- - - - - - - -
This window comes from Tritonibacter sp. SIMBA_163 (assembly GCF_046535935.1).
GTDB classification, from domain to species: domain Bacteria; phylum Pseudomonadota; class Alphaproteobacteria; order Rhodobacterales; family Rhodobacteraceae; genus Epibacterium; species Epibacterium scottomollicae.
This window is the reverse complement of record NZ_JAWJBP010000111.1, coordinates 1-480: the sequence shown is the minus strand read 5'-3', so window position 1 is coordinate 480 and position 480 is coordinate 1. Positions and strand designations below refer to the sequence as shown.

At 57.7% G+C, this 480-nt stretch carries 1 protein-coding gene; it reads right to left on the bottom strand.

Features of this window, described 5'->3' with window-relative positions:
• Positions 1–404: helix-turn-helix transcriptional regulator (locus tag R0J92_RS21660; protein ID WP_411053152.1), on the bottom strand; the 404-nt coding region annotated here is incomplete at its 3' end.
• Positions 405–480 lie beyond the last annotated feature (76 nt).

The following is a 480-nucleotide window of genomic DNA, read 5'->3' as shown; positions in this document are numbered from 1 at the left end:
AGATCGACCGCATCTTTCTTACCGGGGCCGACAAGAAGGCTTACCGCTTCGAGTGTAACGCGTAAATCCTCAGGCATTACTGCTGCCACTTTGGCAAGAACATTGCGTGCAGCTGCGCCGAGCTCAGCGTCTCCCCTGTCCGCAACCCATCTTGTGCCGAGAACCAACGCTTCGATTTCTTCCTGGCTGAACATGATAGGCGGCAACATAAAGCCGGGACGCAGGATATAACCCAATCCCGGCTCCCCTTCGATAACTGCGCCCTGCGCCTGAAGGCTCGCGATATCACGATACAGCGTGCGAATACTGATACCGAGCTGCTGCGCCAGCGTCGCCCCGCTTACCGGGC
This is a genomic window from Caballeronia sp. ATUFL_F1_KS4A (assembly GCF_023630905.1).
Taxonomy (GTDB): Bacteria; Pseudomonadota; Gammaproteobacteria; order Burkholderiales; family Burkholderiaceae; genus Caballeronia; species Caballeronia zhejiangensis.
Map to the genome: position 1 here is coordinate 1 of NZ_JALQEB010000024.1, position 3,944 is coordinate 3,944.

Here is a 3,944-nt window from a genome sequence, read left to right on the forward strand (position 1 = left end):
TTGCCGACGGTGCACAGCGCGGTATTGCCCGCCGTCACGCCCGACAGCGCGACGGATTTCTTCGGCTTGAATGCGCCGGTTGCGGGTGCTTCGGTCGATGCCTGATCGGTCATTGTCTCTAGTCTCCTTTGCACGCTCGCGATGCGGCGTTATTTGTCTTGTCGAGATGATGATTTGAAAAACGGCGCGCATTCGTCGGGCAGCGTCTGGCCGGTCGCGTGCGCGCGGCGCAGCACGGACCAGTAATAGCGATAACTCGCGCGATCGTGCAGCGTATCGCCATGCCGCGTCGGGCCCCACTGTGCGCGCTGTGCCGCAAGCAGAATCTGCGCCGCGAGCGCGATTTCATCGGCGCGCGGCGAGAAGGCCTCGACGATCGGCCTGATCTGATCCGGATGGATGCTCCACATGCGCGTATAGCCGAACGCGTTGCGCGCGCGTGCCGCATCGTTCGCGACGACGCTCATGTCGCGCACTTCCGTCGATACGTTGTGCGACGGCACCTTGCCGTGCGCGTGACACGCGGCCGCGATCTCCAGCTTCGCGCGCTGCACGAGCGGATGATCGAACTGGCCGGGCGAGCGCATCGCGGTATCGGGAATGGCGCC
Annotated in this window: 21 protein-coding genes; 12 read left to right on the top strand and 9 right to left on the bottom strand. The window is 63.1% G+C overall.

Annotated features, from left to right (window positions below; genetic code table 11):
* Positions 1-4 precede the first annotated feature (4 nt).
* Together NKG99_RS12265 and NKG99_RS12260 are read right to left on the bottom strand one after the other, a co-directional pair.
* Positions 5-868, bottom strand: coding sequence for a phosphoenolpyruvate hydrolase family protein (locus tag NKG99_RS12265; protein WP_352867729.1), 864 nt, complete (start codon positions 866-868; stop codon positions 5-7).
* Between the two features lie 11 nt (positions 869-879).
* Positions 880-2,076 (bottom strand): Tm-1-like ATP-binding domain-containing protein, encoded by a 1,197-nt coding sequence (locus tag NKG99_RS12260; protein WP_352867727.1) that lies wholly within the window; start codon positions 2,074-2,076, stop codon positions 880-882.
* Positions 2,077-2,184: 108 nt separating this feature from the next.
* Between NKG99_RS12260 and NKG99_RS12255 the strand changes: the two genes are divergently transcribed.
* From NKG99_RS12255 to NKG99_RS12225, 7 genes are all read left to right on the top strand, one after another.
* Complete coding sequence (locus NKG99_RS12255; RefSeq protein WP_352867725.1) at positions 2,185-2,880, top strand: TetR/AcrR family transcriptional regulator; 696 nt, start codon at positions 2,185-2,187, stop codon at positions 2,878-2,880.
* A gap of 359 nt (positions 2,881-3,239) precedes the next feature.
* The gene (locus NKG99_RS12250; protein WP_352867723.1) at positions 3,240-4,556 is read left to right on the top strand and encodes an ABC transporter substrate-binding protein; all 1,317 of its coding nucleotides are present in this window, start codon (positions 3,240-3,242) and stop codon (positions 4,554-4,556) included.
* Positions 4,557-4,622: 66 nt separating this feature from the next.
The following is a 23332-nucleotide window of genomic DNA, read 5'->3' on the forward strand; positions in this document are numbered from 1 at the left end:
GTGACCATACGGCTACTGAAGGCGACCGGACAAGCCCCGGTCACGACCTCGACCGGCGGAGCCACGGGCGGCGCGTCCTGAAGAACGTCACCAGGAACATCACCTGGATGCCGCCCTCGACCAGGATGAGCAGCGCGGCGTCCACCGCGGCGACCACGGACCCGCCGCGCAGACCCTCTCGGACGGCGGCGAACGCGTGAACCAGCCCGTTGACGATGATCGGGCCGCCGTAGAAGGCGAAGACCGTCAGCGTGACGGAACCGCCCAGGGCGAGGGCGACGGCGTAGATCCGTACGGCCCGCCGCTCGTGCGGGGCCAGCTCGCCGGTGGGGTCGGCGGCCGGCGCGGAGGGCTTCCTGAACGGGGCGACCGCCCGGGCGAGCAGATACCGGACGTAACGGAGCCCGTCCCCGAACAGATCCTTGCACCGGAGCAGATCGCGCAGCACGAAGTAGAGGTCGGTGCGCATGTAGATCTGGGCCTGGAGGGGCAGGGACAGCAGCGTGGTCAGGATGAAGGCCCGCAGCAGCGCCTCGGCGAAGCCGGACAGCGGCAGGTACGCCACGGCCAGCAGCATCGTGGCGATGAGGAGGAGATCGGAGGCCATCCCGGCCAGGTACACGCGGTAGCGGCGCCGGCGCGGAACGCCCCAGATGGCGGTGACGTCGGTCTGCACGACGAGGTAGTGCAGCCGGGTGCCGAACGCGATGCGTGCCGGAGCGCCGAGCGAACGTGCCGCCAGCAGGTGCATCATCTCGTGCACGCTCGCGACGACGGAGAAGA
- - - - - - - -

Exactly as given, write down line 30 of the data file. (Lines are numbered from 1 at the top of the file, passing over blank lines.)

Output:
GTGACCATACGGCTACTGAAGGCGACCGGACAAGCCCCGGTCACGACCTCGACCGGCGGAGCCACGGGCGGCGCGTCCTGAAGAACGTCACCAGGAACATCACCTGGATGCCGCCCTCGACCAGGATGAGCAGCGCGGCGTCCACCGCGGCGACCACGGACCCGCCGCGCAGACCCTCTCGGACGGCGGCGAACGCGTGAACCAGCCCGTTGACGATGATCGGGCCGCCGTAGAAGGCGAAGACCGTCAGCGTGACGGAACCGCCCAGGGCGAGGGCGACGGCGTAGATCCGTACGGCCCGCCGCTCGTGCGGGGCCAGCTCGCCGGTGGGGTCGGCGGCCGGCGCGGAGGGCTTCCTGAACGGGGCGACCGCCCGGGCGAGCAGATACCGGACGTAACGGAGCCCGTCCCCGAACAGATCCTTGCACCGGAGCAGATCGCGCAGCACGAAGTAGAGGTCGGTGCGCATGTAGATCTGGGCCTGGAGGGGCAGGGACAGCAGCGTGGTCAGGATGAAGGCCCGCAGCAGCGCCTCGGCGAAGCCGGACAGCGGCAGGTACGCCACGGCCAGCAGCATCGTGGCGATGAGGAGGAGATCGGAGGCCATCCCGGCCAGGTACACGCGGTAGCGGCGCCGGCGCGGAACGCCCCAGATGGCGGTGACGTCGGTCTGCACGACGAGGTAGTGCAGCCGGGTGCCGAACGCGATGCGTGCCGGAGCGCCGAGCGAACGTGCCGCCAGCAGGTGCATCATCTCGTGCACGCTCGCGACGACGGAGAAGA